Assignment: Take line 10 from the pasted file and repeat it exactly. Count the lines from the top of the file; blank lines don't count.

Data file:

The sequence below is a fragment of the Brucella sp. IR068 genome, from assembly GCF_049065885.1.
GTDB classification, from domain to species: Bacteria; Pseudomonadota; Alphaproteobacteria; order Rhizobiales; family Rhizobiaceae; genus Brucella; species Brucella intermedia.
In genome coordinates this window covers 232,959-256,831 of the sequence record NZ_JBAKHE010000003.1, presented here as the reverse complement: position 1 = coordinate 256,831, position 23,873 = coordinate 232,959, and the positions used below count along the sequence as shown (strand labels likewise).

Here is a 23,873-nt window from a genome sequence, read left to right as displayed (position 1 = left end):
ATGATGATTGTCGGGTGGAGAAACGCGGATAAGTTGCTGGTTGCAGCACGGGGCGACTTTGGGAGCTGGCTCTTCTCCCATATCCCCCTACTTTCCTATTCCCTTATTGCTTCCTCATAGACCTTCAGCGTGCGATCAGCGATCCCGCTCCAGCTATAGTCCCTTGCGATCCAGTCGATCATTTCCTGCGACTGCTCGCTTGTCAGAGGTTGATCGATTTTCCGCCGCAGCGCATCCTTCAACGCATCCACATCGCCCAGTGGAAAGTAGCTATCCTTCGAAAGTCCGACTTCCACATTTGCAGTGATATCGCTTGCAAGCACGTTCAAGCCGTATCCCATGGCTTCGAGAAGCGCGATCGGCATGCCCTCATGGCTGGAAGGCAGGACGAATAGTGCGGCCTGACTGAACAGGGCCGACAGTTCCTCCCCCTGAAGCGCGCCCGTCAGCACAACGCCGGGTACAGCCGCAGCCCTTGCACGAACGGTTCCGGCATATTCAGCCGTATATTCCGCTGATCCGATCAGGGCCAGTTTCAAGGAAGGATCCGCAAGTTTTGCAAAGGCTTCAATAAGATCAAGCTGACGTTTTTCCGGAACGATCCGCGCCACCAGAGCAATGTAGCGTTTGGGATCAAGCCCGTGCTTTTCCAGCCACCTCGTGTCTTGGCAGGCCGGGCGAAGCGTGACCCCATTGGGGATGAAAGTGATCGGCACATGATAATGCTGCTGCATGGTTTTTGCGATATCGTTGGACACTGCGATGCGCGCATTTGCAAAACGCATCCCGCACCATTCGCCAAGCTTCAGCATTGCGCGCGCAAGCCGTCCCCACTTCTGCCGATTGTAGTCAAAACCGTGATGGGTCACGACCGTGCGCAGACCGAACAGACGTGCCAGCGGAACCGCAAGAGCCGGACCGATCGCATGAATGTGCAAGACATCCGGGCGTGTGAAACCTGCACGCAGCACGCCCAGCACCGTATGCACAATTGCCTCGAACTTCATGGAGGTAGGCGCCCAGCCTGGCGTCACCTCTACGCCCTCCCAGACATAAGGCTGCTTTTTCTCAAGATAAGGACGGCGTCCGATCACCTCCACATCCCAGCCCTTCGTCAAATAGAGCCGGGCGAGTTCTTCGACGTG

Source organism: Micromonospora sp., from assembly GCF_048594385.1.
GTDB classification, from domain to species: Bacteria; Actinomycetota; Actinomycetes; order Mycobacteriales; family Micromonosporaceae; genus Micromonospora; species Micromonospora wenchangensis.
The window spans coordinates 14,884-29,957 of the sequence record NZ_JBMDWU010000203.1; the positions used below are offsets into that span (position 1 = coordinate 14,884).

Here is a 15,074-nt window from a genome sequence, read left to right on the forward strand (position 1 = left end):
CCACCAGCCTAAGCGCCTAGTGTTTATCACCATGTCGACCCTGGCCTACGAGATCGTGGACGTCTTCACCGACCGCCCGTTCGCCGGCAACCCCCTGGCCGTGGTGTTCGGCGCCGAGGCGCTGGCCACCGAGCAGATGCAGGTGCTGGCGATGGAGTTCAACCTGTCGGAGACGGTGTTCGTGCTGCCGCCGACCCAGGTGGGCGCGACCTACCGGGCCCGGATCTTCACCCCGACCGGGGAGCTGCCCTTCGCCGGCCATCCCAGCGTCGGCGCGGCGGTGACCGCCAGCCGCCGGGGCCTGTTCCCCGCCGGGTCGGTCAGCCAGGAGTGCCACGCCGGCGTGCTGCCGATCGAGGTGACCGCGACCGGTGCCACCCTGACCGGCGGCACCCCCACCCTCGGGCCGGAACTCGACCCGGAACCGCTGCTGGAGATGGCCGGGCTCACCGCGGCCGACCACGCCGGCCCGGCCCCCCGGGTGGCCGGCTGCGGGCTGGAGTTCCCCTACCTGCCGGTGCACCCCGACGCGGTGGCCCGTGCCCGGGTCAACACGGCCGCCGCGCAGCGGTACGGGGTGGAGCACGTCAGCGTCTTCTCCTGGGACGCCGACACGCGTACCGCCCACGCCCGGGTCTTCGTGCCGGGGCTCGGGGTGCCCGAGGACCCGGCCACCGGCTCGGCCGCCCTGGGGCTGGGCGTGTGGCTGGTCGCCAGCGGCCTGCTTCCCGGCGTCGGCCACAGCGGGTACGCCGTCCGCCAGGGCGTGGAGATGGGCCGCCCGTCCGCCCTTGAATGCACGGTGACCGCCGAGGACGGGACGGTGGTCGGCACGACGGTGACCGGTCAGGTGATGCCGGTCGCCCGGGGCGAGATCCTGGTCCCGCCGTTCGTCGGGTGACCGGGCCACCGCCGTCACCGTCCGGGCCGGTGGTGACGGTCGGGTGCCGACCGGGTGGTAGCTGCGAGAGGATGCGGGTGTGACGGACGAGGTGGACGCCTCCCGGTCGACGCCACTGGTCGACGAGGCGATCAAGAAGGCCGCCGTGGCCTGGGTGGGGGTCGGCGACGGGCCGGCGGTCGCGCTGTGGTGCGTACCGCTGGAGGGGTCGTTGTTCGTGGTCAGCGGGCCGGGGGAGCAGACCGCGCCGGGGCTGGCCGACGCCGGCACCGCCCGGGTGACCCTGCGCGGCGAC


CCACCAGCCTAAGCGCCTAGTGTTTATCACCATGTCGACCCTGGCCTACGAGATCGTGGACGTCTTCACCGACCGCCCGTTCGCCGGCAACCCCCTGGCCGTGGTGTTCGGCGCCGAGGCGCTGGCCACCGAGCAGATGCAGGTGCTGGCGATGGAGTTCAACCTGTCGGAGACGGTGTTCGTGCTGCCGCCGACCCAGGTGGGCGCGACCTACCGGGCCCGGATCTTCACCCCGACCGGGGAGCTGCCCTTCGCCGGCCATCCCAGCGTCGGCGCGGCGGTGACCGCCAGCCGCCGGGGCCTGTTCCCCGCCGGGTCGGTCAGCCAGGAGTGCCACGCCGGCGTGCTGCCGATCGAGGTGACCGCGACCGGTGCCACCCTGACCGGCGGCACCCCCACCCTCGGGCCGGAACTCGACCCGGAACCGCTGCTGGAGATGGCCGGGCTCACCGCGGCCGACCACGCCGGCCCGGCCCCCCGGGTGGCCGGCTGCGGGCTGGAGTTCCCCTACCTGCCGGTGCACCCCGACGCGGTGGCCCGTGCCCGGGTCAACACGGCCGCCGCGCAGCGGTACGGGGTGGAGCACGTCAGCGTCTTCTCCTGGGACGCCGACACGCGTACCGCCCACGCCCGGGTCTTCGTGCCGGGGCTCGGGGTGCCCGAGGACCCGGCCACCGGCTCGGCCGCCCTGGGGCTGGGCGTGTGGCTGGTCGCCAGCGGCCTGCTTCCCGGCGTCGGCCACAGCGGGTACGCCGTCCGCCAGGGCGTGGAGATGGGCCGCCCGTCCGCCCTTGAATGCACGGTGACCGCCGAGGACGGGACGGTGGTCGGCACGACGGTGACCGGTCAGGTGATGCCGGTCGCCCGGGGCGAGATCCTGGTCCCGCCGTTCGTCGGGTGACCGGGCCACCGCCGTCACCGTCCGGGCCGGTGGTGACGGTCGGGTGCCGACCGGGTGGTAGCTGCGAGAGGATGCGGGTGTGACGGACGAGGTGGACGCCTCCCGGTCGACGCCACTGGTCGACGAGGCGATCAAGAAGGCCGCCGTGGCCTGGGTGGGGGTCGGCGACGGGCCGGCGGTCGCGCTGTGGTGCGTACCGCTGGAGGGGTCGTTGTTCGTGGTCAGCGGGCCGGGGGAGCAGACCGCGCCGGGGCTGGCCGACGCCGGCACCGCCCGGGTGACCCTGCGCGGCGAC